View Full Version : Natural Gut Longevity

02-27-2004, 09:34 AM
I have been stringing my own racquets for about six or eight months now and I restring them after every 10-15 hours of play. I would like to try playing with gut. I was curious, how long could I expect the string to last? I am a 3.5 player, all courter, and I play 1-2 times a week indoors and outdoors on hardcourts, singles and doubles leagues. I play a couple of local tournaments a year. On a good week, in addition to playing 1-2 times, I may get an hour of serving practice in as well (flat,topspin,slice & amer.twist). I break mains using Xcel Premium after two weeks (yes, I am from the dark side! PD+ OS @ 57lbs.) so I switched to Syntronic Brio and the durability is much better. I don't crush the ball, but I can hit with decent pace for a 3.5. Could I expect more than two weeks play at a 3.5 level with gut? Heat and humidity will rear its ugly head in a few months too. Thanks in advance for any assistance.

02-27-2004, 10:12 AM
Forgot to note that I use 16 gague string.

Jerry Seinfeld
02-27-2004, 11:40 AM
Properly cared for, with string savers, I would suspect you would easily double the life of the strings you currently use, perhaps even triple. Try a good 16 ga gut and make sure you store your racquet properly and I bet the longevity will surprise you...as will the feel and tension maintenance.

02-27-2004, 12:43 PM
Thanks much, Jer. I always keep my racquets inside at room temp. I'll order some VS Touch 16 and give it a whirl. I just didn't know whether to expect 2 weeks or 2 months out of it. It will be interesting to see how different temps and humidity levels affect the playability and longevity of gut. Around 50 degrees outside, Bab multifiliment feels like a piece of wood. I like the soft feel of a multi at the net, but I still need some umph from the baseline. Thanks again for the response.

02-27-2004, 03:39 PM
I am awatching Seinfeld right now so I am compelled to agree w. what Jery Seinfeld sez. Gut is pretty long lasting stuff if you arent a bad string breaker and holds its tension so well and plays great until it breaks. Alot depends too on string movement. I dont know the string density of the bat you use, but if an open pattern and strung fairly loosly, the sliding around causes wear...and if you play on clay at all, the grit is pretty destructive. I switched to a gut hybrid from nrg2 and I easily doubled the longevity and useful play from 4-5 sessions to 8-10 sessions. string savers are most important. put them in where you see signs of fraying. i also rub canning wax on the strings before and after i play and that may help. just keep the stuff dry and you will dig it like a day off. Ed

02-27-2004, 03:50 PM
Guy who strings my rackets uses nat.gut in the old Volkl c10 said he strung them up 3 months ago & they play like they were just strung;he plays 5.0 level ;the only enemy is water it will unravel. I just switched to VS , WOW !!!!!!!!

02-27-2004, 04:32 PM
natural gut is simply the best for maintaining playability during it's whole life, i easily got over 50 hours from a bde perf/gosen jc hybrid instead of about 4 to 10 hours from premium synthetics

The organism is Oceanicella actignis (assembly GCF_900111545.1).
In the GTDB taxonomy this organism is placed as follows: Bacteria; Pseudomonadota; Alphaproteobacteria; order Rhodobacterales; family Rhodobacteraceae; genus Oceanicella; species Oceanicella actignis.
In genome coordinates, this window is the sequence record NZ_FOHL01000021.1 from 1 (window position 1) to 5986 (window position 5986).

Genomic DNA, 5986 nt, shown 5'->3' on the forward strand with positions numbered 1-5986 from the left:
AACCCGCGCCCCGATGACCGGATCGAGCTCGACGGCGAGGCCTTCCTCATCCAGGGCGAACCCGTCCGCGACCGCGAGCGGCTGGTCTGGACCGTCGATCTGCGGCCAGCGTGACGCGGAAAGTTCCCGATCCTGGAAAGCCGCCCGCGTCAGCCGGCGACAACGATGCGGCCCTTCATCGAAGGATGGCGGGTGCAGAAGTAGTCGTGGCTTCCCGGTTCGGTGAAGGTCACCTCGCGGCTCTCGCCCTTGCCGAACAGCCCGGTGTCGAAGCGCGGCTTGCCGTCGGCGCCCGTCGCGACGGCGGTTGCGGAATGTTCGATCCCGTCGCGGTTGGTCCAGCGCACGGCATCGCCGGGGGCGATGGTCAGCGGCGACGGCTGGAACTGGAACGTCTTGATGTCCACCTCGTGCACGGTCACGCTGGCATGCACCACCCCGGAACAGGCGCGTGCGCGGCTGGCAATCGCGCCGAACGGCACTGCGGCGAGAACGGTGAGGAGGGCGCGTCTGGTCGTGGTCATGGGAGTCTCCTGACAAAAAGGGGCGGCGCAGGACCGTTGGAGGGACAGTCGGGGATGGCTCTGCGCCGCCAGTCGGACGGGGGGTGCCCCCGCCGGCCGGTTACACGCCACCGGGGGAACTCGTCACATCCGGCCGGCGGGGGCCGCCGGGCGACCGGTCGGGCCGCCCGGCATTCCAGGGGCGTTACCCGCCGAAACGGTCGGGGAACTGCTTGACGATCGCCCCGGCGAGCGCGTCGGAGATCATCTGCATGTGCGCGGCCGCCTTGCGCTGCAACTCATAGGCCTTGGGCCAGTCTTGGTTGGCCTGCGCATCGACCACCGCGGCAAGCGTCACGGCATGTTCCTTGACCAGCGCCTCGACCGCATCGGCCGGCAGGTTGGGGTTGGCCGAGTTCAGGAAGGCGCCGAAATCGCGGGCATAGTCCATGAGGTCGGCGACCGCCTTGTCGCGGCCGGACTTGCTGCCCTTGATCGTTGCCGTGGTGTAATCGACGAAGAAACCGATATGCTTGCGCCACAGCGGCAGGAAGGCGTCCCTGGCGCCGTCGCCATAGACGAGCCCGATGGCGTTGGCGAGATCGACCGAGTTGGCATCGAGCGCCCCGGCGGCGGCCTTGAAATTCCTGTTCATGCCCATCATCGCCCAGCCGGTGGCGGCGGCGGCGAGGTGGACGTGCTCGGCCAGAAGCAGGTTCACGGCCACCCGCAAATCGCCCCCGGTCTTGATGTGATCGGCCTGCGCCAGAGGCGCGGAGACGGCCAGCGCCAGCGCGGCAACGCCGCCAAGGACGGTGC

02-28-2004, 06:54 AM
Thank you again for the input. My string pattern is 16 mains X 20 crosses, the top of the rang for my sticks is 57lbs. that is where I string at and I won't play a clay court league until the fall. A couple of other questions, will heat/humidity affect the longevity of gut (humidity can be oppressive here in Nashville!)? Has anyone tried the brush-on Thermogut protectant that is supposed to extend the life of the string? Will I need to pre-stretch the string and if so, what is involved? Is it a matter of stretching the string every few feet with my bare hands? Again, thank you all for the information.

Jerry Seinfeld
02-28-2004, 09:17 AM
I play in Atlanta and have no problems in terms of humidity in the summer. Keeping strings dry and protected is the key. I recommend storing racquet in thermal cover or racquet bag kept out of direct sunlight when not being used at the match site. Also store in house, NOT in car when not in use.

I have never been a fan of the brush-on protectant. Not really necessary if you use string savers.

As for pre-stretching. I always pre-stretch. Others do not. It is a matter of preference. In working with gut I find it especially useful because it relaxes the string and helps to avoiding kinking. Gut requires care so as not to kink during installation. I use the old-fashioned pre-stretch method of tieing one end of the string to a doorknob, the other to a handle. I then pull by leaning with most of my weight. I do an initial pull for 25 seconds, relax the string and then pull again for 15 seconds. Nothing magic about the time intervals I chose, but what is important is that I pull for the same amount of time each time I prestretch the string. Consistency is the key. If I want my future jobs to feel the same I have to replicate all processes, including how I prestretch.

I also use LaserFibre ProStock Supernatural Gut or Phenom in my back-up stick. It plays similar to gut and can handle the weather if it is an especially humid night. I also prefer to use the back-up when I play on clay. The Phenom 16ga is more durable than the pro-stock, but pro-stock plays more like gut...at least for me.

Good luck.

02-28-2004, 11:41 AM
used gut as a kid in wood rackets but never in a graphite frame. live in St.Louis , MO gets very humid as long as it does not get wet it is okay.

02-28-2004, 07:48 PM
If you're interested in durability/economy, maybe you should try hybrids to start.

03-01-2004, 09:00 AM
I'll go ahead and string them all gut to start with and maybe experiment a bit with hybrids later. Again, I keep my racquets inside my office at home (ie-room temp) when not playing. Thanks for the advice on prestretching, Jer. Thanks everyone on the advice regarding gut.